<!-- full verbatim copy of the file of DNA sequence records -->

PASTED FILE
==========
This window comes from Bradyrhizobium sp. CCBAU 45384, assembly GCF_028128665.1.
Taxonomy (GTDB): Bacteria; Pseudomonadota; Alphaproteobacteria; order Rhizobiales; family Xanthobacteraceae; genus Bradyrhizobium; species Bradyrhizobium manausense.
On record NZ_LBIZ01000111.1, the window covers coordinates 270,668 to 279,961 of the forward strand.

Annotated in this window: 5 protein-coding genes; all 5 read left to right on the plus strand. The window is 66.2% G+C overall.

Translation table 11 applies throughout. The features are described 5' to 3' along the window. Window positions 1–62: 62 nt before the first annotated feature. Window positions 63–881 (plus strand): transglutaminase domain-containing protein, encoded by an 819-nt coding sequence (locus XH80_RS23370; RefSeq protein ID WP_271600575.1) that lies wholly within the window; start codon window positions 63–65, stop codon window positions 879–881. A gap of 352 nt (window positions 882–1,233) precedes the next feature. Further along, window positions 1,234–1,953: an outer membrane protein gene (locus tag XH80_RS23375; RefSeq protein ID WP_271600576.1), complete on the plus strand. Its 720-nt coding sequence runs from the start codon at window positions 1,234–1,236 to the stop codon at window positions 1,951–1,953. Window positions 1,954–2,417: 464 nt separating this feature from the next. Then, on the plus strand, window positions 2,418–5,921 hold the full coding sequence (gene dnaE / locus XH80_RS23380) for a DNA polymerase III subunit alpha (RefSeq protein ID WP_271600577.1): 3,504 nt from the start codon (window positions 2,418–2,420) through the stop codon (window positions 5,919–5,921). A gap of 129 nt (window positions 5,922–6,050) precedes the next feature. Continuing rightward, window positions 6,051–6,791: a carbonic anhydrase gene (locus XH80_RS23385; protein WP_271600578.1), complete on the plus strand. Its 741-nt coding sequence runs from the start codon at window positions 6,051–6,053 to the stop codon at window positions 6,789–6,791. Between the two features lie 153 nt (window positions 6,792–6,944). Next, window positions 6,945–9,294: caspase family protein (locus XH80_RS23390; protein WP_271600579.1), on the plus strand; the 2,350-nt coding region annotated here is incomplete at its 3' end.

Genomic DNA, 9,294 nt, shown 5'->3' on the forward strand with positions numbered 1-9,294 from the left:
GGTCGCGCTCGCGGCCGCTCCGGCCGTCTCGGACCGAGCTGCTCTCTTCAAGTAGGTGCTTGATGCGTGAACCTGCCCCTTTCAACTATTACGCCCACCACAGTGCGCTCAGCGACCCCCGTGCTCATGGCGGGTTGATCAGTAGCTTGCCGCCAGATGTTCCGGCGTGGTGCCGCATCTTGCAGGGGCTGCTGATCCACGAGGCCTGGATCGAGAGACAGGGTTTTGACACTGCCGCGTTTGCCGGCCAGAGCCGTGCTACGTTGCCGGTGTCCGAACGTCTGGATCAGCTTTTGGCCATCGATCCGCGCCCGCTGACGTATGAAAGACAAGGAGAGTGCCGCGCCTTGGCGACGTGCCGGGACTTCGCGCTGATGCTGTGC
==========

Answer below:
This window comes from Bradyrhizobium sp. CCBAU 45384, assembly GCF_028128665.1.
Taxonomy (GTDB): Bacteria; Pseudomonadota; Alphaproteobacteria; order Rhizobiales; family Xanthobacteraceae; genus Bradyrhizobium; species Bradyrhizobium manausense.
On record NZ_LBIZ01000111.1, the window covers coordinates 270,668 to 279,961 of the forward strand.

Annotated in this window: 5 protein-coding genes; all 5 read left to right on the plus strand. The window is 66.2% G+C overall.

Translation table 11 applies throughout. The features are described 5' to 3' along the window. Window positions 1–62: 62 nt before the first annotated feature. Window positions 63–881 (plus strand): transglutaminase domain-containing protein, encoded by an 819-nt coding sequence (locus XH80_RS23370; RefSeq protein ID WP_271600575.1) that lies wholly within the window; start codon window positions 63–65, stop codon window positions 879–881. A gap of 352 nt (window positions 882–1,233) precedes the next feature. Further along, window positions 1,234–1,953: an outer membrane protein gene (locus tag XH80_RS23375; RefSeq protein ID WP_271600576.1), complete on the plus strand. Its 720-nt coding sequence runs from the start codon at window positions 1,234–1,236 to the stop codon at window positions 1,951–1,953. Window positions 1,954–2,417: 464 nt separating this feature from the next. Then, on the plus strand, window positions 2,418–5,921 hold the full coding sequence (gene dnaE / locus XH80_RS23380) for a DNA polymerase III subunit alpha (RefSeq protein ID WP_271600577.1): 3,504 nt from the start codon (window positions 2,418–2,420) through the stop codon (window positions 5,919–5,921). A gap of 129 nt (window positions 5,922–6,050) precedes the next feature. Continuing rightward, window positions 6,051–6,791: a carbonic anhydrase gene (locus XH80_RS23385; protein WP_271600578.1), complete on the plus strand. Its 741-nt coding sequence runs from the start codon at window positions 6,051–6,053 to the stop codon at window positions 6,789–6,791. Between the two features lie 153 nt (window positions 6,792–6,944). Next, window positions 6,945–9,294: caspase family protein (locus XH80_RS23390; protein WP_271600579.1), on the plus strand; the 2,350-nt coding region annotated here is incomplete at its 3' end.

Genomic DNA, 9,294 nt, shown 5'->3' on the forward strand with positions numbered 1-9,294 from the left:
GGTCGCGCTCGCGGCCGCTCCGGCCGTCTCGGACCGAGCTGCTCTCTTCAAGTAGGTGCTTGATGCGTGAACCTGCCCCTTTCAACTATTACGCCCACCACAGTGCGCTCAGCGACCCCCGTGCTCATGGCGGGTTGATCAGTAGCTTGCCGCCAGATGTTCCGGCGTGGTGCCGCATCTTGCAGGGGCTGCTGATCCACGAGGCCTGGATCGAGAGACAGGGTTTTGACACTGCCGCGTTTGCCGGCCAGAGCCGTGCTACGTTGCCGGTGTCCGAACGTCTGGATCAGCTTTTGGCCATCGATCCGCGCCCGCTGACGTATGAAAGACAAGGAGAGTGCCGCGCCTTGGCGACGTGCCGGGACTTCGCGCTGATGCTGTGC